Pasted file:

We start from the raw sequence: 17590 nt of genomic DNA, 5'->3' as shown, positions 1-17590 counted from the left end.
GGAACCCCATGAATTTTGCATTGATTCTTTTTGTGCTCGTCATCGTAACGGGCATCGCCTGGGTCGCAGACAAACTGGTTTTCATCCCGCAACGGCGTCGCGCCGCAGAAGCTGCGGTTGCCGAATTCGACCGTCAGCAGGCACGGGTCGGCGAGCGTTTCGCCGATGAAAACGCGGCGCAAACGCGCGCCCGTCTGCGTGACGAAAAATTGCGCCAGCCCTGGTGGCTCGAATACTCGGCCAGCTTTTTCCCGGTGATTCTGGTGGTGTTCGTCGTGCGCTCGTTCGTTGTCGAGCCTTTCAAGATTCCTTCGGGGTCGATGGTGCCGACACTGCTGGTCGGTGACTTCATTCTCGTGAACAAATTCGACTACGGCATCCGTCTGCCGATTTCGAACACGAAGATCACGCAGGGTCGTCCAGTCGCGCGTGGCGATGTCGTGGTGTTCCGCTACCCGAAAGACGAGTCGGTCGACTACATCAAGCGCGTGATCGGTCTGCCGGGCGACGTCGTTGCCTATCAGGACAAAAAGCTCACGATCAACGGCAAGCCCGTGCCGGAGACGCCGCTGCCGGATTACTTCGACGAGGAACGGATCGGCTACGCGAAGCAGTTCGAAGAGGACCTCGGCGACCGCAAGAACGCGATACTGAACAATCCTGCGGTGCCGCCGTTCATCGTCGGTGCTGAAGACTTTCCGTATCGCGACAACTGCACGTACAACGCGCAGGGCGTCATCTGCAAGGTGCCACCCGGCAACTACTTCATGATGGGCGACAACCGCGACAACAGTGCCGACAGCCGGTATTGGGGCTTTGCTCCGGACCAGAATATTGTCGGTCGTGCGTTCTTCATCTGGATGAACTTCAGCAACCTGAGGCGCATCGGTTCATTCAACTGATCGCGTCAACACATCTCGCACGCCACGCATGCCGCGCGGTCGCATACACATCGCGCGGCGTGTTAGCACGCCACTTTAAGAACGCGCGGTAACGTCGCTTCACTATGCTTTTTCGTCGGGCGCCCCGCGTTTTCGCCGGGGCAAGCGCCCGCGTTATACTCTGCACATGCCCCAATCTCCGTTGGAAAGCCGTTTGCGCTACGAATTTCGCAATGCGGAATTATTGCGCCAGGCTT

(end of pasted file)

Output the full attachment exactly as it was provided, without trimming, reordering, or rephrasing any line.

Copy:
We start from the raw sequence: 17590 nt of genomic DNA, 5'->3' as shown, positions 1-17590 counted from the left end.
GGAACCCCATGAATTTTGCATTGATTCTTTTTGTGCTCGTCATCGTAACGGGCATCGCCTGGGTCGCAGACAAACTGGTTTTCATCCCGCAACGGCGTCGCGCCGCAGAAGCTGCGGTTGCCGAATTCGACCGTCAGCAGGCACGGGTCGGCGAGCGTTTCGCCGATGAAAACGCGGCGCAAACGCGCGCCCGTCTGCGTGACGAAAAATTGCGCCAGCCCTGGTGGCTCGAATACTCGGCCAGCTTTTTCCCGGTGATTCTGGTGGTGTTCGTCGTGCGCTCGTTCGTTGTCGAGCCTTTCAAGATTCCTTCGGGGTCGATGGTGCCGACACTGCTGGTCGGTGACTTCATTCTCGTGAACAAATTCGACTACGGCATCCGTCTGCCGATTTCGAACACGAAGATCACGCAGGGTCGTCCAGTCGCGCGTGGCGATGTCGTGGTGTTCCGCTACCCGAAAGACGAGTCGGTCGACTACATCAAGCGCGTGATCGGTCTGCCGGGCGACGTCGTTGCCTATCAGGACAAAAAGCTCACGATCAACGGCAAGCCCGTGCCGGAGACGCCGCTGCCGGATTACTTCGACGAGGAACGGATCGGCTACGCGAAGCAGTTCGAAGAGGACCTCGGCGACCGCAAGAACGCGATACTGAACAATCCTGCGGTGCCGCCGTTCATCGTCGGTGCTGAAGACTTTCCGTATCGCGACAACTGCACGTACAACGCGCAGGGCGTCATCTGCAAGGTGCCACCCGGCAACTACTTCATGATGGGCGACAACCGCGACAACAGTGCCGACAGCCGGTATTGGGGCTTTGCTCCGGACCAGAATATTGTCGGTCGTGCGTTCTTCATCTGGATGAACTTCAGCAACCTGAGGCGCATCGGTTCATTCAACTGATCGCGTCAACACATCTCGCACGCCACGCATGCCGCGCGGTCGCATACACATCGCGCGGCGTGTTAGCACGCCACTTTAAGAACGCGCGGTAACGTCGCTTCACTATGCTTTTTCGTCGGGCGCCCCGCGTTTTCGCCGGGGCAAGCGCCCGCGTTATACTCTGCACATGCCCCAATCTCCGTTGGAAAGCCGTTTGCGCTACGAATTTCGCAATGCGGAATTATTGCGCCAGGCTT